January 11, 2014

Great article on Mark Twain

Mark Twain turned frontier humor into literature, as detailed in this article.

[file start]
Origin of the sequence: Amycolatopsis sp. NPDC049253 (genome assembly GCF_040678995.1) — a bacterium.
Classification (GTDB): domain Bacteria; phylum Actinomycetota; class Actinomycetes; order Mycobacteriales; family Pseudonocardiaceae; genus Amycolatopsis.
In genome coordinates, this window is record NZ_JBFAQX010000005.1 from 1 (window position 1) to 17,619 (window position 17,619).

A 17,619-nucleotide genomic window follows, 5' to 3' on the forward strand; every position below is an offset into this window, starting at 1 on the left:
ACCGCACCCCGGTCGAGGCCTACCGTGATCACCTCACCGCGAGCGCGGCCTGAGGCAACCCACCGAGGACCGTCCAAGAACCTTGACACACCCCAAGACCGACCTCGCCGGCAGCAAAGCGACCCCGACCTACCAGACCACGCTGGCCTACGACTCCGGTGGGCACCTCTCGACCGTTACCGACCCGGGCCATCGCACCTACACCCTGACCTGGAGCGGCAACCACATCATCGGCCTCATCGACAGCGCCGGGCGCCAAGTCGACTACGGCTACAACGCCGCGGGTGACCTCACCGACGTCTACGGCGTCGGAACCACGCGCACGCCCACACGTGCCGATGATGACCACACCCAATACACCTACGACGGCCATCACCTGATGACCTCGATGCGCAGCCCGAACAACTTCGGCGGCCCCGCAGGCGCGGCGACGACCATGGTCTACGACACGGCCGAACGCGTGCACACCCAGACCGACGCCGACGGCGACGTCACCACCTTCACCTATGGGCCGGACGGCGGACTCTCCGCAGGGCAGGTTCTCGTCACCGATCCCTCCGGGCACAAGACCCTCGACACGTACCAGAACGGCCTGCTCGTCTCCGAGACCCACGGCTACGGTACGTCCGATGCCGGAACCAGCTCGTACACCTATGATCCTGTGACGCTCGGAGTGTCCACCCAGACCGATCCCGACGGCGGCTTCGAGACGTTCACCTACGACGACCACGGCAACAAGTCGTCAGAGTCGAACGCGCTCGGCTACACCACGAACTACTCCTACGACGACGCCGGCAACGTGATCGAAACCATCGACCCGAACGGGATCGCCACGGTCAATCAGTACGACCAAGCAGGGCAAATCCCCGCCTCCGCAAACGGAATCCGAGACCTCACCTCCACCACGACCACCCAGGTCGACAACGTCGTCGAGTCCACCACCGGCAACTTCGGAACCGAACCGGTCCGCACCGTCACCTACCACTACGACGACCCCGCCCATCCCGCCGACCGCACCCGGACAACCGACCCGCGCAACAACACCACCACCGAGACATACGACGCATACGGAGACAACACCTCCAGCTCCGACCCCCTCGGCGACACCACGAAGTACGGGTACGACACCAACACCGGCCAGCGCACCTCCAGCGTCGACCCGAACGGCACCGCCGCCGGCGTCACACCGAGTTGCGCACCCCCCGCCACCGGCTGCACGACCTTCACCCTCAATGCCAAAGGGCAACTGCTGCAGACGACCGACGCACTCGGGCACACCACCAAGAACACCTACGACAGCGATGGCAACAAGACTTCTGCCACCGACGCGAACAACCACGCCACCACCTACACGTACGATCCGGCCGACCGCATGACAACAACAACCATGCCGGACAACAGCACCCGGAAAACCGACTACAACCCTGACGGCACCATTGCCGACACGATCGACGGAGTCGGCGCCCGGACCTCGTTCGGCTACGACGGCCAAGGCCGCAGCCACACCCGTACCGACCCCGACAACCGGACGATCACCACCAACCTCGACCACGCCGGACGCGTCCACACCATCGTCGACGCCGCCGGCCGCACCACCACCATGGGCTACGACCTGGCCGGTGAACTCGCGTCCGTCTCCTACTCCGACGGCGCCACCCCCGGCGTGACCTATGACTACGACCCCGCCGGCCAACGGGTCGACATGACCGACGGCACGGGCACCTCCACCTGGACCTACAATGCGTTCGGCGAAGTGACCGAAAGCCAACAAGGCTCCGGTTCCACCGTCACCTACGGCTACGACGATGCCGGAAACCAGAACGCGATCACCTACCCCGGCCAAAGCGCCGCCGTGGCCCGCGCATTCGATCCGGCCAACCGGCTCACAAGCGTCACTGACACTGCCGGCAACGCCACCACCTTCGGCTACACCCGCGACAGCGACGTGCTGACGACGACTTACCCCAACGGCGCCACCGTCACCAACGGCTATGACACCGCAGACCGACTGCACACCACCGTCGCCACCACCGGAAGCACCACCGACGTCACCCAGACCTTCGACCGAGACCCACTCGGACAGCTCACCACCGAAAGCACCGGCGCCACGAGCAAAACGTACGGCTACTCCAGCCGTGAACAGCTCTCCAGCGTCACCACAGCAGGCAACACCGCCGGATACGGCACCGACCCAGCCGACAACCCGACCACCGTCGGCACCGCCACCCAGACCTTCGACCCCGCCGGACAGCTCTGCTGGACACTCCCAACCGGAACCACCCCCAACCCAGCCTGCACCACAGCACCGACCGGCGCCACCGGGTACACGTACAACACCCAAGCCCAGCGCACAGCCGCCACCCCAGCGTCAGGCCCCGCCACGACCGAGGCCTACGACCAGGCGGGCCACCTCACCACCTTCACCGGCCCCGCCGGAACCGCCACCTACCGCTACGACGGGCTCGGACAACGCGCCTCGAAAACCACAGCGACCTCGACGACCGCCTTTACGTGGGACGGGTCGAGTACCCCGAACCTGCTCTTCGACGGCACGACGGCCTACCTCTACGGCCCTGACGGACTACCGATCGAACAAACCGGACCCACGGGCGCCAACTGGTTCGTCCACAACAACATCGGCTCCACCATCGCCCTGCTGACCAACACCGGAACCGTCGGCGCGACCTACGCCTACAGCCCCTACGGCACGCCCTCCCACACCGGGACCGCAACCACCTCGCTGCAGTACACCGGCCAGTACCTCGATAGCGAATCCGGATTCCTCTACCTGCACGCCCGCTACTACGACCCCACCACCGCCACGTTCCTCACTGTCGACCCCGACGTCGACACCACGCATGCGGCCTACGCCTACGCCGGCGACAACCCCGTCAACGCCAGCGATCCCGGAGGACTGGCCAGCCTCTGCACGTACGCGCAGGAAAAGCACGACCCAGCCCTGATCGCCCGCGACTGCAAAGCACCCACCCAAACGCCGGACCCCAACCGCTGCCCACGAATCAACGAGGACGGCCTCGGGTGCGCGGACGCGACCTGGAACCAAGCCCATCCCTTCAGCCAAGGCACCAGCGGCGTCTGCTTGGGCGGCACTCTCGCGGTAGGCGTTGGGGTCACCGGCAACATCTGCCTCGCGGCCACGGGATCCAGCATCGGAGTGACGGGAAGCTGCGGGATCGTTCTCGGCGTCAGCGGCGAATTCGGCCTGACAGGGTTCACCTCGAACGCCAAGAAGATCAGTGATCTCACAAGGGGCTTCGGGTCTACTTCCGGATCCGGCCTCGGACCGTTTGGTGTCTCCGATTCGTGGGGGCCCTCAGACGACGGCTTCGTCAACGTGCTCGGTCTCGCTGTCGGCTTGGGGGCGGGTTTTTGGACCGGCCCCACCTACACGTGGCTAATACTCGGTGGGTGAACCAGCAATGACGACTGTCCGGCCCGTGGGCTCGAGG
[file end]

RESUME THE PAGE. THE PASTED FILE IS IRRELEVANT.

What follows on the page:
“Jim Smiley,” subsequently retitled “The Celebrated Jumping Frog of Calaveras County,” lifted Twain to fame and laid the foundation for his later triumphs, but it isn’t especially funny anymore. What once made bankers in New York and boatmen in Baton Rouge laugh out loud would now at best elicit a halfhearted chuckle from a generous reader. It’s hard to say exactly why. Humor eludes elaborate theorizing, but it usually relies on context: on shared assumptions about the permissible and the taboo, the familiar and the strange. Some humor stays funny because its underlying truths remain in force—the flirty banter in The Taming of the Shrew, for instance, or the dick jokes inTristram Shandy. A large part of the pleasure in laughing at old material is realizing how little has changed. Other humor, by contrast, loses its power as its context fades.


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